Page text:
Guest Opinion: John Thomas

John Thomas is a long-time Laguna Beach resident, business owner, former chair of the Laguna Beach Audit Review & Measure LL Oversight Committee, board member of the South Laguna Civic Association, and member of the South Laguna Water/Sewer Advisory Committee.


It’s Time To Act! according to resident John Thomas.

Read what John had to say to our City Council about our City financial challenges related to tourism and spending, and the question he poses directly to them – ”How are we going to pay for all the stuff we want to do?”

Considering the Strategic Planning the city is currently doing, the question arises: Is this the year that Laguna Beach confronts and addresses its biggest financial challenge?

A large share of the taxes paid by residents is not used to pay for services or capital improvements that directly benefit residents, but is instead diverted to cover the substantial costs the city incurs due to the high number of visitors to Laguna.

A 2017 study showed that, at that time, revenue the city received that was attributable to tourists was $23 million less than the added costs the city incurred due those visitors. Since that time the city budget and number of visitors have grown, so it is likely that the shortage is much greater today.

City leaders and staff have acknowledged this problem, and despite some early efforts, there has been little progress made in reducing this large subsidy by residents of visitors. Now is the time to act. The City Council could put on the November 2024 ballot a measure that will narrow the gap between revenue and costs associated with visitors. The number of ambitious and costly items currently under discussion by the City Council makes it even more important to reduce the visitor subsidy. The aggregate cost of some of these items could exceed
hundreds of millions of dollars. Without correcting the drain on city revenue due to visitor costs, it will be financially challenging for the city to proceed with even the most important projects. Three of the best possibilities for generating meaningful amounts of revenue for the city are 1) an adjustment in the business license fee structure that increases city revenue from the most tourist-focused businesses; 2) revising the current hotel tax to be on par with one-third of Orange County hotels, and 3) expanding pay parking for nonresidents to areas that are within walking distance of the beaches while allowing residents to continue to park for free in residential neighborhoods.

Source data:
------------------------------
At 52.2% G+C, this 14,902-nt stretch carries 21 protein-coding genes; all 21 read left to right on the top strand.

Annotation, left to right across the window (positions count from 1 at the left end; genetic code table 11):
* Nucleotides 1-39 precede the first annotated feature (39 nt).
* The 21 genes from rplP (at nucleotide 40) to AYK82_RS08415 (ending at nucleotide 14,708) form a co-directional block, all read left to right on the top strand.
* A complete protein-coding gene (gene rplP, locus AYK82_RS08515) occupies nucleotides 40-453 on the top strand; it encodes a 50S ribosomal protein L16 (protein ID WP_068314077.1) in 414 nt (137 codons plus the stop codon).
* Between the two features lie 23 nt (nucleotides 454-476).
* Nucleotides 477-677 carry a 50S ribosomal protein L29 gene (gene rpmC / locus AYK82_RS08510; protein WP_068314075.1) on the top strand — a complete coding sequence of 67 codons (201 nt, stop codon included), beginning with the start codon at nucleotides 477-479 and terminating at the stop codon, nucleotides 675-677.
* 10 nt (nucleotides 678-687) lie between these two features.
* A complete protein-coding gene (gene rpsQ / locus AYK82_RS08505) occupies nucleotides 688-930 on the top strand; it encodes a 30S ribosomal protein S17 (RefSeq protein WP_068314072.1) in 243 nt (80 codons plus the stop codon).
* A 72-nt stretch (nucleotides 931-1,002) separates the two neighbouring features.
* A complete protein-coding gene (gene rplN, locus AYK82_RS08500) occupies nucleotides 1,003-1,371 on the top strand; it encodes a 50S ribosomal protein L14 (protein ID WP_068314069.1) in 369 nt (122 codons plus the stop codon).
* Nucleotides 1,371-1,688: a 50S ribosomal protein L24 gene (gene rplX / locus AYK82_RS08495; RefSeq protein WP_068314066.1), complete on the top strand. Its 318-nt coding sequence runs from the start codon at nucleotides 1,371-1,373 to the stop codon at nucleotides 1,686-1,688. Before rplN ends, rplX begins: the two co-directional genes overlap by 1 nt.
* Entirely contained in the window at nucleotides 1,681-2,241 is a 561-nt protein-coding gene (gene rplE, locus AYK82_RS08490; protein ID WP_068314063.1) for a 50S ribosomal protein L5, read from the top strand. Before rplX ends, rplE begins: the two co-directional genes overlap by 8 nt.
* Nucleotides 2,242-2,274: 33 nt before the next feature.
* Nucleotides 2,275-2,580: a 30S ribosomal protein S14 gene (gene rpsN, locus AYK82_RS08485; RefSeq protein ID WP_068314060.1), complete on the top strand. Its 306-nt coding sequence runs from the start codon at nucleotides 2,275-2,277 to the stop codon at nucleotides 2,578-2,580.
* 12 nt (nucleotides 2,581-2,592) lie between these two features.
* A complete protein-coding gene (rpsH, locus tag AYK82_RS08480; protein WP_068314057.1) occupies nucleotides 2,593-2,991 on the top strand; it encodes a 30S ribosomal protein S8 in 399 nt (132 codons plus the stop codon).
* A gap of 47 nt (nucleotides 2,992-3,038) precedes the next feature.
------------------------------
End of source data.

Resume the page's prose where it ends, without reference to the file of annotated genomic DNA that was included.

Alternatives would be to either raise taxes on residents, lower the level of city services provided by the city government, or borrow a lot of money.

The solution with the biggest potential revenue impact could come from a revised business license fee focused on tourist-focused businesses. Though only a small percentage of visitors stay in Laguna hotels and pay hotel tax, approximately 70% of visitors to Laguna spend on food and beverages in town. This means that Laguna’s tourist-focused restaurants are a key point of contact with visitors and these businesses are an opportunity to create a collection mechanism for visitor revenue to cover visitor costs. These bars and restaurants could be the stars in this effort, Laguna’s toll booth. A business license fee based on 1% of the gross revenue of these restaurants could currently generate over $4 million per year for the city government and a very high proportion of this revenue would come from the visitors patronizing these restaurants. With time, a visitor-targeted business license fee could slowly increase from 1% to a maximum of 5% over the course of 5 years and could eventually cover perhaps 60% of the current imbalance.